The average vocational program will run you over $30,000 — which isn’t a small price to pay. If you’re in the process of determining how to pay for trade school, consider these 6 avenues for footing the bill.
Scholarships are free money, meaning you don’t have to pay them back. Because of this, you’ll want to maximize the number of scholarships you apply to and accept.
First, contact the trade school you plan to attend and ask about any institutional scholarships they may offer. Then, look for scholarships offered in your local area. Both will be far less competitive than most scholarships you find online.
If that doesn’t yield results, search websites such as Scholarships.com and Bold.org. These websites are, in essence, aggregators that compile massive lists of scholarship opportunities. That said, they’ll likely be more competitive in comparison to the aforementioned opportunities, so you’ll need to have a strong application.
When searching, try to narrow your search to specific aspects of your life. For example, try searches like:
- Scholarships for Boy Scouts
- Scholarships for disabled women
- Scholarships for Indian men
The more narrow the eligibility criteria, the smaller the applicant pool is likely to be, and the better your chances are of receiving the scholarship.
Like scholarships, grants are also dealt on a no-strings-attached basis, meaning you don’t have to pay them back either. As you can imagine, you’ll want to maximize how many grants you can rack up, too.
Most grants will come directly from the federal government. To access these, you’ll need to submit the Free Application for Federal Student Aid (FAFSA). If you’re eligible, you’ll receive notice in your financial aid award letter from the program(s) you apply to.
Sometimes, non-government entities also offer grants. These are typically need-based, meaning you’ll have to demonstrate financial need to be eligible to receive one. You can find these grants by simply searching online.
After submitting the FAFSA, you’ll receive a financial aid award letter from the trade school(s) you apply to. Within this letter, you’ll see whether you qualify for any federal aid, which can come in the form of grants, work study, or federal student loans.
If you receive a federal student loan, it’s wise to accept it, but only after accepting gift aid like scholarships and grants. This is because federal student loans tend to have lower interest rates, more flexible repayment options, and the potential for loan forgiveness — three elements private student loans may lack.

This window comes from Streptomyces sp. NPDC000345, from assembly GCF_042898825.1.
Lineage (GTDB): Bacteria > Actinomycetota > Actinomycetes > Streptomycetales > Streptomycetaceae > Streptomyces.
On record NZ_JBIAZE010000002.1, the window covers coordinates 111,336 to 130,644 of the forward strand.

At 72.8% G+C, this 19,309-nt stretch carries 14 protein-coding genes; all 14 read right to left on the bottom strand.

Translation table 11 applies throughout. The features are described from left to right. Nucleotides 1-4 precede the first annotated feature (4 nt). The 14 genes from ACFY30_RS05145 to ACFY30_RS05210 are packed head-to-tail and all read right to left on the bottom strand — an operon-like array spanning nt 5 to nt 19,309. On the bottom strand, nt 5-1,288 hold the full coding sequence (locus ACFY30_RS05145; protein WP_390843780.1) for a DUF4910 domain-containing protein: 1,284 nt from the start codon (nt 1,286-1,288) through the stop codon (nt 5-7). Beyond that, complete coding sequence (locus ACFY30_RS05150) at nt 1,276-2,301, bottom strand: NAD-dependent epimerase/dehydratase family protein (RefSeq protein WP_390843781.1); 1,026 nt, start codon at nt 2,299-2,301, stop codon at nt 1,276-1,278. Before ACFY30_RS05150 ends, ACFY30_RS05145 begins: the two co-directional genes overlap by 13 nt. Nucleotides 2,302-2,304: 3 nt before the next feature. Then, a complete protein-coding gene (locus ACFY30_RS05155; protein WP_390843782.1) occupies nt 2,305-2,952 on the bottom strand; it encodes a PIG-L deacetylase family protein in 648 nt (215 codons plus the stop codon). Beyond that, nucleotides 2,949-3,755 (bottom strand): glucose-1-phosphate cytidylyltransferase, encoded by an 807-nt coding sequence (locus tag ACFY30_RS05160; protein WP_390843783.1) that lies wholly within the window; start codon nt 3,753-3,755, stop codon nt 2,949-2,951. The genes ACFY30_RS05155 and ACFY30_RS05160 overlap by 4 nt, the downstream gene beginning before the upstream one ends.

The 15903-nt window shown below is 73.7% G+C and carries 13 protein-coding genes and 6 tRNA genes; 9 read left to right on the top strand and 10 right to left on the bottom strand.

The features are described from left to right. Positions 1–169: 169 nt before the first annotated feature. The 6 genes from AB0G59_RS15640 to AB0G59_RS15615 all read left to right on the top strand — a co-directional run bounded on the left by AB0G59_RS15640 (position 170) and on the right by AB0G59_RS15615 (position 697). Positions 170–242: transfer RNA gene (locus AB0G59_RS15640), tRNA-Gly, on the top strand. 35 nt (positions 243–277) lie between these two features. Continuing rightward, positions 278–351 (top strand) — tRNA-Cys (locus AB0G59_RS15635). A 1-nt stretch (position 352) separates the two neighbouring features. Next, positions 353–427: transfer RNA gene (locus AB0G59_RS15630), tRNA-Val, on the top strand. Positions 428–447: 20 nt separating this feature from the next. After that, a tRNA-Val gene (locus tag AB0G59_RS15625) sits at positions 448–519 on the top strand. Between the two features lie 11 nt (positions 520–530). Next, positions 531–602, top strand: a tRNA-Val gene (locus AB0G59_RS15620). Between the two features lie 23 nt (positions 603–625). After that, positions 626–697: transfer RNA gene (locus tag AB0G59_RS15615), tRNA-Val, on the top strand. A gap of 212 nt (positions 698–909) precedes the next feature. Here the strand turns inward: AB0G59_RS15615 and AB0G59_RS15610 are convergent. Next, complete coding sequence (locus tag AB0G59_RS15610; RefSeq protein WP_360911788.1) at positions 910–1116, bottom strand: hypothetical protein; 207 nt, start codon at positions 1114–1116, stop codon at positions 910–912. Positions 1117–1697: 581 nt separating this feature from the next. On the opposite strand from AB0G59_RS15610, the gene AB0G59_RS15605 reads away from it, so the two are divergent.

Note that programs need to be accredited to be eligible to receive federal student aid. Make sure to consider this before selecting which program to attend.
Tuition Reimbursement Programs
If you’re currently employed, ask your employer about the potential for tuition reimbursement. Believe it or not, a wide range of employers will pay for your studies — some even paying 100% of the bill.
When you inquire about this, make sure to cover all the bases, asking questions like:
- What courses are eligible for reimbursement? Which wouldn’t be eligible?
- Do I need to complete the program within a certain timeframe?
- Do I need to agree to stay employed here for a certain period of time after completing the program?
- What percentage of my studies will be reimbursed? How soon after completing the course can I expect reimbursement?
Private Student Loans
After exhausting the above options, consider private student loans. Private student loans are offered by private entities such as banks and other financial institutions. They each come with their own unique interest rates, repayment plans, and terms.
To find a private student loan that works for you, submit a free application here.
If you’re unable to qualify for a private student loan on your own, consider asking a parent or guardian to borrow a parent loan on your behalf. Like traditional private student loans, parent loans are offered by private organizations to parents to fund their child’s education.
Legally, your parent will be the sole individual responsible for repaying the loan, but you can contribute to repayment as you would with a traditional private loan. That said, keep in mind that some private lenders might not offer parent loans for trade schools, so you’ll need to search carefully.
When paying for any educational institution, it’s important to remember the following order of events: free aid (scholarships, grants) → earned money (work study, tuition reimbursement) → borrowed money (loans).
By accepting free and earned money first, you’ll be able to minimize the amount you need to borrow, which results in less student loan debt.